Almost $300 Million Invested In Region’s Urban Corridors and Centers Since 2011
Municipalities and private developers have invested almost $300 million in mid-rise buildings, road improvements, and other projects along the region’s corridors and centers since 2011 — projects that are creating sustainable urban places and preserving rural spaces.
The robust development activity follows an influx of federal funding delivered to help the region emerge stronger and greener from the Great Recession: In 2011, as Thurston County’s unemployment rate hovered around 9 percent and few projects were breaking ground, the U.S. Department of Housing and Urban Development awarded the Thurston Region a $750,000 Sustainable Communities Challenge Grant. Local governments matched the funds with more than $500,000 in dollars, staff hours, and big ideas.
The mindset: Never let a crisis go to waste.
The cities of Olympia, Lacey, and Tumwater worked with the Thurston Regional Planning Council, Thurston Economic Development Council, and other partners to plan the future of four corridor districts: Lacey’s Woodland District, Olympia’s Martin Way District, and Tumwater’s Brewery District and Capitol Corridor. Subsequent planning efforts, such as Main Street 507, focused on improving the social and economic vibrancy of South County downtowns that are connected by State Route 507.
Such planning work laid the foundation for significant public- and private-sector development projects as the economy recovered. Thurston County’s unemployment rate is below 5 percent today, and construction crews are pouring foundations and framing buildings around the region.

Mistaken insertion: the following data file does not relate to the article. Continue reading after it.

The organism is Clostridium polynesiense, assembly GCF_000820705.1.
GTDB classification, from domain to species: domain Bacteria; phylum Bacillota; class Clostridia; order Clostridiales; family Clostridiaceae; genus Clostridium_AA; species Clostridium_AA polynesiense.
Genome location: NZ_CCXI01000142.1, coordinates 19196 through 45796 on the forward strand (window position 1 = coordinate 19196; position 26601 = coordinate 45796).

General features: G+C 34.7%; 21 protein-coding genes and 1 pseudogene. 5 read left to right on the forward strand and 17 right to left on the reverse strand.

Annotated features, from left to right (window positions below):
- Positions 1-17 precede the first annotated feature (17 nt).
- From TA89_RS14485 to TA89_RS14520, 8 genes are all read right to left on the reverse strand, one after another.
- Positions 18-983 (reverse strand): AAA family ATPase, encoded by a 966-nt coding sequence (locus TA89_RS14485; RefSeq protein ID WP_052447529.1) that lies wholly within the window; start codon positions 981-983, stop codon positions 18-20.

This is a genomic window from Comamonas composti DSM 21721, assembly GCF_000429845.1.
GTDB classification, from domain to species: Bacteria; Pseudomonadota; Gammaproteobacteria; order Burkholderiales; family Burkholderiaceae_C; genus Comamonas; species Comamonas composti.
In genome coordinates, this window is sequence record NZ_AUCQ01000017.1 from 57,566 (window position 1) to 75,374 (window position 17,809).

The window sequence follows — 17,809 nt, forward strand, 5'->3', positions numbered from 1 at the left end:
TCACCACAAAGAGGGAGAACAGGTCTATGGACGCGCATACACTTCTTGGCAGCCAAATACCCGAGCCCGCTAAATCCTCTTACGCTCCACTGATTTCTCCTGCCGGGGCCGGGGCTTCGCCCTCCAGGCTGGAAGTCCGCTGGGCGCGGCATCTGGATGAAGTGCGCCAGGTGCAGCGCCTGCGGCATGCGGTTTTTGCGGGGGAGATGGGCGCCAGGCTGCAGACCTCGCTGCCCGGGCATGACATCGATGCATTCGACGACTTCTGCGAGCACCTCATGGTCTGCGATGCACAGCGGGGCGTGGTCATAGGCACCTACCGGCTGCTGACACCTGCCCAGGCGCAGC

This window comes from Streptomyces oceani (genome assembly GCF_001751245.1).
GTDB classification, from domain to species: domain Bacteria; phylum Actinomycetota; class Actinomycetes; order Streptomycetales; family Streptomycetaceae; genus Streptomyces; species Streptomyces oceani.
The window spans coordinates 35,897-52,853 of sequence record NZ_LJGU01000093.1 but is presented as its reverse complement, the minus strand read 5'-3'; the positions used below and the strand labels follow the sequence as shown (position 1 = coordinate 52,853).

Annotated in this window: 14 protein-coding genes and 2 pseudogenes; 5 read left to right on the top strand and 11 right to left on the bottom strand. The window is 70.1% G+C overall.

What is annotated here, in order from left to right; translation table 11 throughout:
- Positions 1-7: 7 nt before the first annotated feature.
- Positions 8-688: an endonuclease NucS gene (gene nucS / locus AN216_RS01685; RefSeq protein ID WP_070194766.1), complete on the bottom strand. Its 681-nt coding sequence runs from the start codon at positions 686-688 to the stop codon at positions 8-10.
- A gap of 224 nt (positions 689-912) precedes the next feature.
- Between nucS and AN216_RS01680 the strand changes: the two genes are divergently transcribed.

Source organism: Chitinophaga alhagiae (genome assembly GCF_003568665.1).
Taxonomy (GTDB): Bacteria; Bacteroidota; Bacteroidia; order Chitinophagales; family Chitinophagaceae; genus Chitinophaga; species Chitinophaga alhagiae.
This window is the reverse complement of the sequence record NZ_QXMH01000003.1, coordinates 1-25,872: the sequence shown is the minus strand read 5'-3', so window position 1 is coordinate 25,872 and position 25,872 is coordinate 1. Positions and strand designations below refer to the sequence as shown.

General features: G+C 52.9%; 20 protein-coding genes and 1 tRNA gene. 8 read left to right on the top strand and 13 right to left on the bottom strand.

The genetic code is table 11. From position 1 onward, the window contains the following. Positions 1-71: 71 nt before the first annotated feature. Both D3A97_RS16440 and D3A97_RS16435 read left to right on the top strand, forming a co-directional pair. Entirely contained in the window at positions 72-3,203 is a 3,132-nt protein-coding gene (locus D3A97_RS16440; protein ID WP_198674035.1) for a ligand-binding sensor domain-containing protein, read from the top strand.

Downtown Olympia, alone, has attracted more than $180 million in investments since 2011 — much of it in mid-rise housing developments where there were once vacant buildings or lots [See map]. Olympia’s Comprehensive plan targets 5,000 additional residents in downtown Olympia by 2035.
“Things are going really, really well in our community, particularly in our downtown,” Olympia Community Planning & Development Director Keith Stahley said during TRPC’s Aug. 30, 2017, panel discussion about corridor planning and development. The panel was composed of local government planners from around the region.
Other uses for the nearly $300 million invested in the region’s urban corridors and centers include:
Multimodal (bicycle, automobile, pedestrian, transit) transportation design, and construction projects; and,
Stormwater infrastructure planning and construction projects.
Such investments are consistent with several of Sustainable Thurston’s goals, including: [Goal H-2] Increase housing amid urban corridors and centers to meet the needs of a changing population; [Goal H-4] Maximize opportunity to redevelop land in priority areas by investing in infrastructure and environmental remediation; and, [Goal T-4] Integrate transportation considerations into land use decisions, and vice versa.